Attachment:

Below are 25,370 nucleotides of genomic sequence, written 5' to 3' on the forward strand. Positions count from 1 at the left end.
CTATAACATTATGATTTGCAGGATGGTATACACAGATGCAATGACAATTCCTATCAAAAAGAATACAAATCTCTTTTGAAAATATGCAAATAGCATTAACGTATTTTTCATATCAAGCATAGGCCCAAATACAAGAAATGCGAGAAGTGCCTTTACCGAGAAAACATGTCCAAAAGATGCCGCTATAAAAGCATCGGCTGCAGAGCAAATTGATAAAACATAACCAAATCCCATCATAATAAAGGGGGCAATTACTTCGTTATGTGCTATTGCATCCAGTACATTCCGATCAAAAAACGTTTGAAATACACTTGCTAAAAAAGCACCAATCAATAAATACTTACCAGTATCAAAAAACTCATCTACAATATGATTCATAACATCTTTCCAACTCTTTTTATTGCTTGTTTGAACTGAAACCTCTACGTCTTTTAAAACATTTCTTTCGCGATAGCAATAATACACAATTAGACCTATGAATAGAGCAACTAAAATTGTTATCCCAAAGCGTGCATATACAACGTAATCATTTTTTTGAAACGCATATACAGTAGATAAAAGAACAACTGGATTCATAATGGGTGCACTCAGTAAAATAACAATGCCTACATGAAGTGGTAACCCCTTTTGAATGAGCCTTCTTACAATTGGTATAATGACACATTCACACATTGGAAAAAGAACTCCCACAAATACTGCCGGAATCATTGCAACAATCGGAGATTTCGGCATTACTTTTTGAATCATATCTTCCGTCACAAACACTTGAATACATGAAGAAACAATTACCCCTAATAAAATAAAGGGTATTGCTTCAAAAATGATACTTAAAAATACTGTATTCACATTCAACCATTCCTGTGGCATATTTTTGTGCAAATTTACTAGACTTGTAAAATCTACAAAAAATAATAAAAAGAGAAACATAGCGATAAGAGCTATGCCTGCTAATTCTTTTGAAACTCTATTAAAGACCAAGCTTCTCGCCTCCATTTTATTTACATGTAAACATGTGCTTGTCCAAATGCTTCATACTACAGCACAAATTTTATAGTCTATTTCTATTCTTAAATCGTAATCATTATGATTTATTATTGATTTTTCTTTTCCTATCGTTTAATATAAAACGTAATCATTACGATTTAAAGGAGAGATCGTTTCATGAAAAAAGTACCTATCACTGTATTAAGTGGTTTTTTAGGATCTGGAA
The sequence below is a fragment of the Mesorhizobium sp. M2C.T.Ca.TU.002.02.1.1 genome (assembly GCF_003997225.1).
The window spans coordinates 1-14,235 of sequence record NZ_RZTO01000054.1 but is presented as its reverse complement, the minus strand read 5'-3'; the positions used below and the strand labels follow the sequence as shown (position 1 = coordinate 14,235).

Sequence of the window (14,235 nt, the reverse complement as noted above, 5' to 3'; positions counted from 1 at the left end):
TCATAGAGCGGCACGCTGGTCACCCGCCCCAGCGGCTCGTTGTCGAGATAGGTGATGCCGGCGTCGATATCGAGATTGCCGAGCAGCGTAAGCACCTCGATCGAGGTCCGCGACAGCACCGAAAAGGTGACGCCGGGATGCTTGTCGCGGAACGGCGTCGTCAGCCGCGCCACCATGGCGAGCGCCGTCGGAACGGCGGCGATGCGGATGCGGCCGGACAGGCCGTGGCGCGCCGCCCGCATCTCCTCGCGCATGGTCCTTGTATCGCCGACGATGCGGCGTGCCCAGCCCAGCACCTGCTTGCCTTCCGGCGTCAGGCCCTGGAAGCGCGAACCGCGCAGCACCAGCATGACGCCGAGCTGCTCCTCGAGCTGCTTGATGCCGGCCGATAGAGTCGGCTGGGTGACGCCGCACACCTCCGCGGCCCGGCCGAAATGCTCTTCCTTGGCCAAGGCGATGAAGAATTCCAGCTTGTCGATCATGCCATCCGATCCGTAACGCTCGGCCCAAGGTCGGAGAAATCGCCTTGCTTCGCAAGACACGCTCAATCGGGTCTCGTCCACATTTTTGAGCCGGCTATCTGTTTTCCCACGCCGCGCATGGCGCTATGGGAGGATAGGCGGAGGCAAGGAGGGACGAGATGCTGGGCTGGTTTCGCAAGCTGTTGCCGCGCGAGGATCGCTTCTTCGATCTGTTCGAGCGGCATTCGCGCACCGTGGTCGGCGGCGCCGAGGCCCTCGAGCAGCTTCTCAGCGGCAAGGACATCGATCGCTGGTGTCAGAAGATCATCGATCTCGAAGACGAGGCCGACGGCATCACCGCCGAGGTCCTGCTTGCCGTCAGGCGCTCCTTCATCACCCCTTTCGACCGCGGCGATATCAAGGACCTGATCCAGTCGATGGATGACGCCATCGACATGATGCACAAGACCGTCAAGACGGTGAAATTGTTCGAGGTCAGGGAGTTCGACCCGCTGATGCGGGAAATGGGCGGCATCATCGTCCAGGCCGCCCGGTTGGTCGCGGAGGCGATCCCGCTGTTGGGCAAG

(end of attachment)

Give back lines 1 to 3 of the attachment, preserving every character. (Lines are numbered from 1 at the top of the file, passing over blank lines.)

Below are 25,370 nucleotides of genomic sequence, written 5' to 3' on the forward strand. Positions count from 1 at the left end.
CTATAACATTATGATTTGCAGGATGGTATACACAGATGCAATGACAATTCCTATCAAAAAGAATACAAATCTCTTTTGAAAATATGCAAATAGCATTAACGTATTTTTCATATCAAGCATAGGCCCAAATACAAGAAATGCGAGAAGTGCCTTTACCGAGAAAACATGTCCAAAAGATGCCGCTATAAAAGCATCGGCTGCAGAGCAAATTGATAAAACATAACCAAATCCCATCATAATAAAGGGGGCAATTACTTCGTTATGTGCTATTGCATCCAGTACATTCCGATCAAAAAACGTTTGAAATACACTTGCTAAAAAAGCACCAATCAATAAATACTTACCAGTATCAAAAAACTCATCTACAATATGATTCATAACATCTTTCCAACTCTTTTTATTGCTTGTTTGAACTGAAACCTCTACGTCTTTTAAAACATTTCTTTCGCGATAGCAATAATACACAATTAGACCTATGAATAGAGCAACTAAAATTGTTATCCCAAAGCGTGCATATACAACGTAATCATTTTTTTGAAACGCATATACAGTAGATAAAAGAACAACTGGATTCATAATGGGTGCACTCAGTAAAATAACAATGCCTACATGAAGTGGTAACCCCTTTTGAATGAGCCTTCTTACAATTGGTATAATGACACATTCACACATTGGAAAAAGAACTCCCACAAATACTGCCGGAATCATTGCAACAATCGGAGATTTCGGCATTACTTTTTGAATCATATCTTCCGTCACAAACACTTGAATACATGAAGAAACAATTACCCCTAATAAAATAAAGGGTATTGCTTCAAAAATGATACTTAAAAATACTGTATTCACATTCAACCATTCCTGTGGCATATTTTTGTGCAAATTTACTAGACTTGTAAAATCTACAAAAAATAATAAAAAGAGAAACATAGCGATAAGAGCTATGCCTGCTAATTCTTTTGAAACTCTATTAAAGACCAAGCTTCTCGCCTCCATTTTATTTACATGTAAACATGTGCTTGTCCAAATGCTTCATACTACAGCACAAATTTTATAGTCTATTTCTATTCTTAAATCGTAATCATTATGATTTATTATTGATTTTTCTTTTCCTATCGTTTAATATAAAACGTAATCATTACGATTTAAAGGAGAGATCGTTTCATGAAAAAAGTACCTATCACTGTATTAAGTGGTTTTTTAGGATCTGGAA
The sequence below is a fragment of the Mesorhizobium sp. M2C.T.Ca.TU.002.02.1.1 genome (assembly GCF_003997225.1).